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Lawmaker: Make schools post vaccination rates, other health information to websites

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A Democratic lawmaker wants to require Arizona schools to post health-related information on their websites including immunization rates among students – information he says is especially important given the measles outbreak originating at Disneyland.

“Large populations are refusing to vaccinate their children,” said Rep. Juan Jose Mendez, D-Tempe.

Mendez authored HB 2466, which would make public schools post the immunization rate among their pupils and whether each school employs a nurse or has another employee perform that role. If a school lacks a nurse, the bill would require it to post the qualifications of the person doing that job.

Arizona law requires schoolchildren in different grades to receive certain immunizations. However, the law allows parents to opt out by citing personal beliefs or medical reasons.

The opt-out rates have climbed in recent years, a shift that health officials and immunization advocates can put schools and communities at risk for diseases such as whooping cough and measles once considered eradicated.

On Thursday, the Maricopa County Department of Public Health announced that the measles outbreak originating in California has reached Arizona after a woman in her 50s tested positive.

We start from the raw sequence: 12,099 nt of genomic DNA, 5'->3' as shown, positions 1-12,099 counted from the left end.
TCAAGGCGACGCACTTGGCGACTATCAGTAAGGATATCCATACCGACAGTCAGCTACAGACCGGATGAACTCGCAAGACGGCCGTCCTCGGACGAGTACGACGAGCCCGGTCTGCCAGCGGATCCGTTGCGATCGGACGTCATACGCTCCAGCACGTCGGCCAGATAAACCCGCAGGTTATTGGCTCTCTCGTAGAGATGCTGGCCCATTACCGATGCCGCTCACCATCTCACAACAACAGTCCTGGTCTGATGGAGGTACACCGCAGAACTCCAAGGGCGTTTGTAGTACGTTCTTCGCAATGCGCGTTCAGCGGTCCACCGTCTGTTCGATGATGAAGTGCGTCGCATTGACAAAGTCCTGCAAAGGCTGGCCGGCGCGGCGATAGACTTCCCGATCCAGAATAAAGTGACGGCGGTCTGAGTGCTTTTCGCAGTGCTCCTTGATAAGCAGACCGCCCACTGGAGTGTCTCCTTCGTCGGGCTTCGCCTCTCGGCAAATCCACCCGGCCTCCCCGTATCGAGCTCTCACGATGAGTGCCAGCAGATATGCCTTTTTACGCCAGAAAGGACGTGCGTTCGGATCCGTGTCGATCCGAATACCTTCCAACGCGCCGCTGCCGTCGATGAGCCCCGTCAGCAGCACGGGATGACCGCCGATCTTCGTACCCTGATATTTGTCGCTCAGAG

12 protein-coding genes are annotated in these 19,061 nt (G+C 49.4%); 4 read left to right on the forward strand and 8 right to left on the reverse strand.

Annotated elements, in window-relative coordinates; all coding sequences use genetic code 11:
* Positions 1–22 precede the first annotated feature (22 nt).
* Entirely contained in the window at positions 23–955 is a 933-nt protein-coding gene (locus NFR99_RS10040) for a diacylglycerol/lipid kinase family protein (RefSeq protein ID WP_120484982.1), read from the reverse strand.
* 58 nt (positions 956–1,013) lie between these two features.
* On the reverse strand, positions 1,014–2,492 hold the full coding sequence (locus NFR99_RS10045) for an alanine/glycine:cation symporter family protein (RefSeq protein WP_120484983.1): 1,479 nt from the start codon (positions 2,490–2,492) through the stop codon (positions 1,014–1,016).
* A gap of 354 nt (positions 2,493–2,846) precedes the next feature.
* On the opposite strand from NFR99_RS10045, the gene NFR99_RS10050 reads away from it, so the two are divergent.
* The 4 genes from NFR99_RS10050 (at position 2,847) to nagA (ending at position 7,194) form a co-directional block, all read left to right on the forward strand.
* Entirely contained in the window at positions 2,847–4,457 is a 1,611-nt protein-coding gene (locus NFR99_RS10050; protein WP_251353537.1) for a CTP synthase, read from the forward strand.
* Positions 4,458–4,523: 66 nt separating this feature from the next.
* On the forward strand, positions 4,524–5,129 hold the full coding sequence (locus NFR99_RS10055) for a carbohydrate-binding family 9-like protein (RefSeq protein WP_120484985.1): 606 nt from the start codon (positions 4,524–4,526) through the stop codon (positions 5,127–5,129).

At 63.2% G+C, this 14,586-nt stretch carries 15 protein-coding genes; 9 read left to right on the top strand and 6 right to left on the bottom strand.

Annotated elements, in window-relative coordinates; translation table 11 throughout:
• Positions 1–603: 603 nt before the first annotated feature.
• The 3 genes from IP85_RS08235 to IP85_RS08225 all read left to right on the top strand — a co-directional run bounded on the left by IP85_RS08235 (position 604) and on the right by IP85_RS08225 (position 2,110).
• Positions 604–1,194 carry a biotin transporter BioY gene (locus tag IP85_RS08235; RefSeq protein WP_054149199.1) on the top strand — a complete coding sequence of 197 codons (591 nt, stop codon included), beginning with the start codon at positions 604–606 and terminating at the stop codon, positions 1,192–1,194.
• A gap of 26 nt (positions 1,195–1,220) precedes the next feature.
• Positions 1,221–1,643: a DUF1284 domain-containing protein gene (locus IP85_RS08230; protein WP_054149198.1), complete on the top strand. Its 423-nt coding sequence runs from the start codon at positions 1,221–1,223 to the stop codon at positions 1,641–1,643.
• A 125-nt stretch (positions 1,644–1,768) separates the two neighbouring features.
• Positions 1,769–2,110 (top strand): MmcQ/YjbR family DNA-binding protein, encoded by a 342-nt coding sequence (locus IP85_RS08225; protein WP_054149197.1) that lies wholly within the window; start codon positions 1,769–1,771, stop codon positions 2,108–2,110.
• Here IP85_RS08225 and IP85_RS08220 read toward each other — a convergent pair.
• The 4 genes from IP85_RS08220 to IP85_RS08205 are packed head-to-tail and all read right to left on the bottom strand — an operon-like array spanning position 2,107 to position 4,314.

“It’s in the public and it’s happening right now where these situations are coming back at full force,” Mendez said. “I think the best way to combat them is with information.”

According to the Arizona Department of Health Services, from 2010-2014 the percentage of coverage for measles, mumps and rubella for kindergarten students decreased from 95.3 percent to 93.9 percent.

During the same period, the rate of total personal belief exemptions increased from 3.2 to 4.7 percent.

In certain areas, however, those rates are far higher. In Yavapai County, for example, 11.6 percent of parents of kindergartners received personal beliefs exemptions in 2013-2014, well above the state average of 4.7 percent. The MMR vaccination rate among kindergartners was 86.8 percent; the state average was 93.9 percent.

Rep. Debbie McCune Davis, D-Phoenix, executive director for the Arizona Partnership for Immunization, said the change would make Arizona children safer.

“The combination of the school nurse presence and a high immunization rate protects the child who may have a condition that doesn’t allow them to be immunized,” she said. “The best way to protect them from a disease is to be in an environment where everyone else is.”

The Arizona School Boards Association, which represents the interests of public school governing boards, emailed a statement in response to a reporter’s questions objecting to requiring schools to post whether they have nurses on staff.

“The larger issue is that many schools don’t have a nurse, not because it’s not a priority but because they can’t afford it,” the statement read. “So, the underlying concern is that this is used as a tool to misinterpret public perception of student safety not being a priority. Student safety remains a top priority in all schools.”

Mendez’s bill has yet to be assigned to a committee. He said he doesn’t expect it to become law but added that the information regarding the lack of immunization would be valuable for parents.

“The bill is trying to bring information out,” he said. “How can we get people to act on this if they don’t even know the rate of immunizations?”